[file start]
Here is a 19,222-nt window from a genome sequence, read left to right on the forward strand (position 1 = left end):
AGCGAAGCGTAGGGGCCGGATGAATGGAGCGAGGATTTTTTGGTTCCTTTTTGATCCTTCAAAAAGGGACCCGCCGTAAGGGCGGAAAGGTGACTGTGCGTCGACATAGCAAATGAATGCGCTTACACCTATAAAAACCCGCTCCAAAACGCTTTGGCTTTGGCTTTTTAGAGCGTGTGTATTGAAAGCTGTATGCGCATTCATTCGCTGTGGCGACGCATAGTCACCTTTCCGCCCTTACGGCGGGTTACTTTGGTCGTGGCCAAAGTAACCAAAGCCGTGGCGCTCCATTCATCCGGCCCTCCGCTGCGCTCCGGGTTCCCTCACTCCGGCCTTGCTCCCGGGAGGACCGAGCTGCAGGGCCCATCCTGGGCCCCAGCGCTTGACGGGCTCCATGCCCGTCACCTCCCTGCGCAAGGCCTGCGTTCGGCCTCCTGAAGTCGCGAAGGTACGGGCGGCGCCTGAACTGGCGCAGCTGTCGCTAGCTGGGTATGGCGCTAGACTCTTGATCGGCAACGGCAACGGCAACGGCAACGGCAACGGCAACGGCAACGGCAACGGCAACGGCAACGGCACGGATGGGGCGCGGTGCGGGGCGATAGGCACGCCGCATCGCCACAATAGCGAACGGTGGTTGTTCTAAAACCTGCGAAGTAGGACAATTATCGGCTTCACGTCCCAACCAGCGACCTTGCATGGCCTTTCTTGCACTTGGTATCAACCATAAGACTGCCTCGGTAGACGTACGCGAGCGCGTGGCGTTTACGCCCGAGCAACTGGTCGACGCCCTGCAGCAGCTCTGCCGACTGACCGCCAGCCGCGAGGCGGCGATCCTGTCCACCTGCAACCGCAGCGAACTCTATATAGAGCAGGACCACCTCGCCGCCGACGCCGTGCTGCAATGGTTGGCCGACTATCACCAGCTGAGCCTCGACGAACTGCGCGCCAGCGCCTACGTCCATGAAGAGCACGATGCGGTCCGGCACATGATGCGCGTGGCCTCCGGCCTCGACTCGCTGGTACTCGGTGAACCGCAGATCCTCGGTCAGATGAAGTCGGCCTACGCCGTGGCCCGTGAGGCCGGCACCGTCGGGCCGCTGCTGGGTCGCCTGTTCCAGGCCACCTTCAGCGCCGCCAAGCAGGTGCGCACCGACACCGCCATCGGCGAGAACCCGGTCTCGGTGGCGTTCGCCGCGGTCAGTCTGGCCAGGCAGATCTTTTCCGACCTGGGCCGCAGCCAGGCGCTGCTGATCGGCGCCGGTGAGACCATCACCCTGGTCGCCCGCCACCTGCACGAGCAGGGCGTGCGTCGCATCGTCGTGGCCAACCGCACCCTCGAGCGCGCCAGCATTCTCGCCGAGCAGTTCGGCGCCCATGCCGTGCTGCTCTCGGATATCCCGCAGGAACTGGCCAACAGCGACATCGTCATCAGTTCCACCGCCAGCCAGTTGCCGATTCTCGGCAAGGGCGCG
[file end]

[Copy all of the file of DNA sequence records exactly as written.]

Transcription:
Here is a 19,222-nt window from a genome sequence, read left to right on the forward strand (position 1 = left end):
AGCGAAGCGTAGGGGCCGGATGAATGGAGCGAGGATTTTTTGGTTCCTTTTTGATCCTTCAAAAAGGGACCCGCCGTAAGGGCGGAAAGGTGACTGTGCGTCGACATAGCAAATGAATGCGCTTACACCTATAAAAACCCGCTCCAAAACGCTTTGGCTTTGGCTTTTTAGAGCGTGTGTATTGAAAGCTGTATGCGCATTCATTCGCTGTGGCGACGCATAGTCACCTTTCCGCCCTTACGGCGGGTTACTTTGGTCGTGGCCAAAGTAACCAAAGCCGTGGCGCTCCATTCATCCGGCCCTCCGCTGCGCTCCGGGTTCCCTCACTCCGGCCTTGCTCCCGGGAGGACCGAGCTGCAGGGCCCATCCTGGGCCCCAGCGCTTGACGGGCTCCATGCCCGTCACCTCCCTGCGCAAGGCCTGCGTTCGGCCTCCTGAAGTCGCGAAGGTACGGGCGGCGCCTGAACTGGCGCAGCTGTCGCTAGCTGGGTATGGCGCTAGACTCTTGATCGGCAACGGCAACGGCAACGGCAACGGCAACGGCAACGGCAACGGCAACGGCAACGGCAACGGCACGGATGGGGCGCGGTGCGGGGCGATAGGCACGCCGCATCGCCACAATAGCGAACGGTGGTTGTTCTAAAACCTGCGAAGTAGGACAATTATCGGCTTCACGTCCCAACCAGCGACCTTGCATGGCCTTTCTTGCACTTGGTATCAACCATAAGACTGCCTCGGTAGACGTACGCGAGCGCGTGGCGTTTACGCCCGAGCAACTGGTCGACGCCCTGCAGCAGCTCTGCCGACTGACCGCCAGCCGCGAGGCGGCGATCCTGTCCACCTGCAACCGCAGCGAACTCTATATAGAGCAGGACCACCTCGCCGCCGACGCCGTGCTGCAATGGTTGGCCGACTATCACCAGCTGAGCCTCGACGAACTGCGCGCCAGCGCCTACGTCCATGAAGAGCACGATGCGGTCCGGCACATGATGCGCGTGGCCTCCGGCCTCGACTCGCTGGTACTCGGTGAACCGCAGATCCTCGGTCAGATGAAGTCGGCCTACGCCGTGGCCCGTGAGGCCGGCACCGTCGGGCCGCTGCTGGGTCGCCTGTTCCAGGCCACCTTCAGCGCCGCCAAGCAGGTGCGCACCGACACCGCCATCGGCGAGAACCCGGTCTCGGTGGCGTTCGCCGCGGTCAGTCTGGCCAGGCAGATCTTTTCCGACCTGGGCCGCAGCCAGGCGCTGCTGATCGGCGCCGGTGAGACCATCACCCTGGTCGCCCGCCACCTGCACGAGCAGGGCGTGCGTCGCATCGTCGTGGCCAACCGCACCCTCGAGCGCGCCAGCATTCTCGCCGAGCAGTTCGGCGCCCATGCCGTGCTGCTCTCGGATATCCCGCAGGAACTGGCCAACAGCGACATCGTCATCAGTTCCACCGCCAGCCAGTTGCCGATTCTCGGCAAGGGCGCG